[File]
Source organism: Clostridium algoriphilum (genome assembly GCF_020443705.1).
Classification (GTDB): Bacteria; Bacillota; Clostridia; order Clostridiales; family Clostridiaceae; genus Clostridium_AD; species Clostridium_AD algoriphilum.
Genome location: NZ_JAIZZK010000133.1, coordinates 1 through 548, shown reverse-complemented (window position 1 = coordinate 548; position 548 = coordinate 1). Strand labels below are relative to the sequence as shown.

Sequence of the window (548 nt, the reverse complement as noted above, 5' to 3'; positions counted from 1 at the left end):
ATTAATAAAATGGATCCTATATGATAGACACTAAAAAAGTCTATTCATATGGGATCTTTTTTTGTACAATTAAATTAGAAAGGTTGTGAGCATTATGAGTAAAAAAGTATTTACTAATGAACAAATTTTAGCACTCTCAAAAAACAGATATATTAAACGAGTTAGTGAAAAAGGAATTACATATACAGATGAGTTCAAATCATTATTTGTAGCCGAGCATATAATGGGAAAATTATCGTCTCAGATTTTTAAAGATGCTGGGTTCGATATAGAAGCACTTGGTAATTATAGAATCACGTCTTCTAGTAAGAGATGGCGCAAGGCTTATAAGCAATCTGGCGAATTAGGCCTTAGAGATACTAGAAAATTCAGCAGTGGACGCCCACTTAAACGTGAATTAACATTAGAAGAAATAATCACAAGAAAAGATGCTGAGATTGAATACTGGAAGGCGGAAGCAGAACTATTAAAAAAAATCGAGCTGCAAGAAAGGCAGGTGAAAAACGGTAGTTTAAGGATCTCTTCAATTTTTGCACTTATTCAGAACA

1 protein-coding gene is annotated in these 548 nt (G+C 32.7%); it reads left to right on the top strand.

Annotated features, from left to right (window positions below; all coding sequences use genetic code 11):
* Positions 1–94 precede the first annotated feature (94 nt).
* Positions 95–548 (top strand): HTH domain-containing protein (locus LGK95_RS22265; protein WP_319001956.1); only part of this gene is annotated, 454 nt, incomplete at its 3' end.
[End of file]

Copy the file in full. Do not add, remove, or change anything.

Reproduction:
Source organism: Clostridium algoriphilum (genome assembly GCF_020443705.1).
Classification (GTDB): Bacteria; Bacillota; Clostridia; order Clostridiales; family Clostridiaceae; genus Clostridium_AD; species Clostridium_AD algoriphilum.
Genome location: NZ_JAIZZK010000133.1, coordinates 1 through 548, shown reverse-complemented (window position 1 = coordinate 548; position 548 = coordinate 1). Strand labels below are relative to the sequence as shown.

Sequence of the window (548 nt, the reverse complement as noted above, 5' to 3'; positions counted from 1 at the left end):
ATTAATAAAATGGATCCTATATGATAGACACTAAAAAAGTCTATTCATATGGGATCTTTTTTTGTACAATTAAATTAGAAAGGTTGTGAGCATTATGAGTAAAAAAGTATTTACTAATGAACAAATTTTAGCACTCTCAAAAAACAGATATATTAAACGAGTTAGTGAAAAAGGAATTACATATACAGATGAGTTCAAATCATTATTTGTAGCCGAGCATATAATGGGAAAATTATCGTCTCAGATTTTTAAAGATGCTGGGTTCGATATAGAAGCACTTGGTAATTATAGAATCACGTCTTCTAGTAAGAGATGGCGCAAGGCTTATAAGCAATCTGGCGAATTAGGCCTTAGAGATACTAGAAAATTCAGCAGTGGACGCCCACTTAAACGTGAATTAACATTAGAAGAAATAATCACAAGAAAAGATGCTGAGATTGAATACTGGAAGGCGGAAGCAGAACTATTAAAAAAAATCGAGCTGCAAGAAAGGCAGGTGAAAAACGGTAGTTTAAGGATCTCTTCAATTTTTGCACTTATTCAGAACA

1 protein-coding gene is annotated in these 548 nt (G+C 32.7%); it reads left to right on the top strand.

Annotated features, from left to right (window positions below; all coding sequences use genetic code 11):
* Positions 1–94 precede the first annotated feature (94 nt).
* Positions 95–548 (top strand): HTH domain-containing protein (locus LGK95_RS22265; protein WP_319001956.1); only part of this gene is annotated, 454 nt, incomplete at its 3' end.